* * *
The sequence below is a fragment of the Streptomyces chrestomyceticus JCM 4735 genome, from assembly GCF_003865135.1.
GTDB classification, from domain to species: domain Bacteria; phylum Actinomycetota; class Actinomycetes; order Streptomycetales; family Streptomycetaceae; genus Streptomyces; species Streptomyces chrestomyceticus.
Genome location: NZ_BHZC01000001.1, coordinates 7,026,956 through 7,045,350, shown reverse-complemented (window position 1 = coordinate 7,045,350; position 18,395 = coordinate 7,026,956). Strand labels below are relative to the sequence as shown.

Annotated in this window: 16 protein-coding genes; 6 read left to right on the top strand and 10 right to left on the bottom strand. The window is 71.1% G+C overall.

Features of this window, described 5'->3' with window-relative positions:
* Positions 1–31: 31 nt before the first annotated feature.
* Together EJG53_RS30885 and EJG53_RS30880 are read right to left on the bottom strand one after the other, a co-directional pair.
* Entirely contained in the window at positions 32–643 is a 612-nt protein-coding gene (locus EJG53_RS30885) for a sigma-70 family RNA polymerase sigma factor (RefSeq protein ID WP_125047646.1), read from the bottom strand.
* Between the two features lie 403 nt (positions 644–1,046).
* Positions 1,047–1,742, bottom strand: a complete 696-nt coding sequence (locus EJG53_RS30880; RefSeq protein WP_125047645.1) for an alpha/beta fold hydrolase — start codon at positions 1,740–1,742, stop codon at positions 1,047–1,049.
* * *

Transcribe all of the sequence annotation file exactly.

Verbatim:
The sequence below is a fragment of the Streptomyces chrestomyceticus JCM 4735 genome, from assembly GCF_003865135.1.
GTDB classification, from domain to species: domain Bacteria; phylum Actinomycetota; class Actinomycetes; order Streptomycetales; family Streptomycetaceae; genus Streptomyces; species Streptomyces chrestomyceticus.
Genome location: NZ_BHZC01000001.1, coordinates 7,026,956 through 7,045,350, shown reverse-complemented (window position 1 = coordinate 7,045,350; position 18,395 = coordinate 7,026,956). Strand labels below are relative to the sequence as shown.

Annotated in this window: 16 protein-coding genes; 6 read left to right on the top strand and 10 right to left on the bottom strand. The window is 71.1% G+C overall.

Features of this window, described 5'->3' with window-relative positions:
* Positions 1–31: 31 nt before the first annotated feature.
* Together EJG53_RS30885 and EJG53_RS30880 are read right to left on the bottom strand one after the other, a co-directional pair.
* Entirely contained in the window at positions 32–643 is a 612-nt protein-coding gene (locus EJG53_RS30885) for a sigma-70 family RNA polymerase sigma factor (RefSeq protein ID WP_125047646.1), read from the bottom strand.
* Between the two features lie 403 nt (positions 644–1,046).
* Positions 1,047–1,742, bottom strand: a complete 696-nt coding sequence (locus EJG53_RS30880; RefSeq protein WP_125047645.1) for an alpha/beta fold hydrolase — start codon at positions 1,740–1,742, stop codon at positions 1,047–1,049.